Many people also get the idea that if we use ‘computers’, we have to try and shift the entire human role off to a computer (i.e. ‘AI will make lawyers redundant’). This is a fairly naive view of how algorithms can or should be used to help with existing workflows and behaviour. It’s a naive view of how we go about developing tools using computers at all. AI is also a broad term but it can encompass both expert-reasoning systems that process information automatically, and it can encompass reasoning systems that also achieve greater problem-solving by absorbing data and being able to apply statistical analysis to it (machine learning).

Machine learning uses algorithms, but it doesn’t necessarily help us understand what algorithms humans are using.

Why not store documents as code?

Storing documents with the addition of code for ‘automation’ does not really achieve the gains that we should expect from treating the contents as data directly. Algorithms should apply to data that can be loaded up as data sets. However, some trends in document automation (particularly of contracts) make it harder, not easier, to apply an algorithmic, data-orientated approach.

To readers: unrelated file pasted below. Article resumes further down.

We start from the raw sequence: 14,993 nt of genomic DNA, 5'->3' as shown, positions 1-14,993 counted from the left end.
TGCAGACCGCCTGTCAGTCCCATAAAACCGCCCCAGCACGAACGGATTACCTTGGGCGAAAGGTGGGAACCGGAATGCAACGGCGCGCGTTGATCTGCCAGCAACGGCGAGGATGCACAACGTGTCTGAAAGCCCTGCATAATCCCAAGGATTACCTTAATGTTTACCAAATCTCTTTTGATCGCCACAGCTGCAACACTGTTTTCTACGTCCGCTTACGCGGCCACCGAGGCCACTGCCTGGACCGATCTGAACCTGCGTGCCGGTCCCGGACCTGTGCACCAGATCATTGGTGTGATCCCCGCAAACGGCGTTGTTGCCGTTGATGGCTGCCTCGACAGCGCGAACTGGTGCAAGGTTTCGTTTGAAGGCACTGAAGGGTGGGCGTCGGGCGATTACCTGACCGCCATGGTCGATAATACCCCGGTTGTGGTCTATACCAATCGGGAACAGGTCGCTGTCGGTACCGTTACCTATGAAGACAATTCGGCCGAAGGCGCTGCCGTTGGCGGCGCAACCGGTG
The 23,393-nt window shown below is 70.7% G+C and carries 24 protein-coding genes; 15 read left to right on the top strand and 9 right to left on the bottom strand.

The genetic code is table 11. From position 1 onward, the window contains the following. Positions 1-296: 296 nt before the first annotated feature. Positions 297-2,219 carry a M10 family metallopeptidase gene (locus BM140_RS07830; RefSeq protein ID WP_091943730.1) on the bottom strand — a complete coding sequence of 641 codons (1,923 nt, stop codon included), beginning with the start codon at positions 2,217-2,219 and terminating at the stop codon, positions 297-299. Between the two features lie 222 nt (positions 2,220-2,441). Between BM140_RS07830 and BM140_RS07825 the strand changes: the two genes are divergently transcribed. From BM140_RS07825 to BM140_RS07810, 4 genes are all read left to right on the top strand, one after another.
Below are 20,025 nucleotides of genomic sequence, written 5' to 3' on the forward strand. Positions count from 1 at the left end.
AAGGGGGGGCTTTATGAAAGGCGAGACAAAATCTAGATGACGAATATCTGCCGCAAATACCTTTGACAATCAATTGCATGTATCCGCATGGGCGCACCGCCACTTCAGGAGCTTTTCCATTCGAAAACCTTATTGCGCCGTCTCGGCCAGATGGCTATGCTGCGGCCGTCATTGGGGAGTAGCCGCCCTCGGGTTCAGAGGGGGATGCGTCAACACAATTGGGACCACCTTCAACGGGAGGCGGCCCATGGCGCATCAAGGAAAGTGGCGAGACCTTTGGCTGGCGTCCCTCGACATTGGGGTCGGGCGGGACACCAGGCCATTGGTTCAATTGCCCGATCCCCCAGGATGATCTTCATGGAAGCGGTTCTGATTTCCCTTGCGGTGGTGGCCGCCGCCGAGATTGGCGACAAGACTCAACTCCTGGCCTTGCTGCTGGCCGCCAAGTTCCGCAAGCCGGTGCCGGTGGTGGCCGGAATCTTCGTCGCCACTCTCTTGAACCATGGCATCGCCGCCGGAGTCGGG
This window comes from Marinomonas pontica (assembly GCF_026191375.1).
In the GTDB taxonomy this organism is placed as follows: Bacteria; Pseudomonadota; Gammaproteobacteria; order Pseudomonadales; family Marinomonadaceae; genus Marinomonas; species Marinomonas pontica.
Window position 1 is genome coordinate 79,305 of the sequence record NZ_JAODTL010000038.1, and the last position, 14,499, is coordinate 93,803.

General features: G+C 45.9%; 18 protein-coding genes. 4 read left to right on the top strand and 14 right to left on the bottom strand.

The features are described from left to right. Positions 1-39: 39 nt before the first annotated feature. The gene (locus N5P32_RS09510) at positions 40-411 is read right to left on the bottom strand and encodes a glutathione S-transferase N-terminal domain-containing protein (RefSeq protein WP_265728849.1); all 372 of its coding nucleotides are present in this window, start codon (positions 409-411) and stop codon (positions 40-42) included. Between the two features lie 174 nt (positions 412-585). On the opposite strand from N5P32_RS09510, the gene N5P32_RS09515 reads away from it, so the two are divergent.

The current approaches to using logic, or code, to influence the content of legal documents inside Word processors has included:

  • storing document templates, and then using code to influence a mail-merge operation.
  • inserting code inside the word processing content itself, so that it is processed ‘in-situ’, to influence what content is ultimately displayed in a word-processing file or not.

The code wrapping solution generally seems to work for individual documents (after a lot of setup), but it has limitations and is hard to scale. It doesn’t encourage a data management environment that is different to single-use word processing. In fact, it might encourage trying to insert more conditional data inside a single container (WP document) because there’s no other way to hold the data for similar, but not identical documents.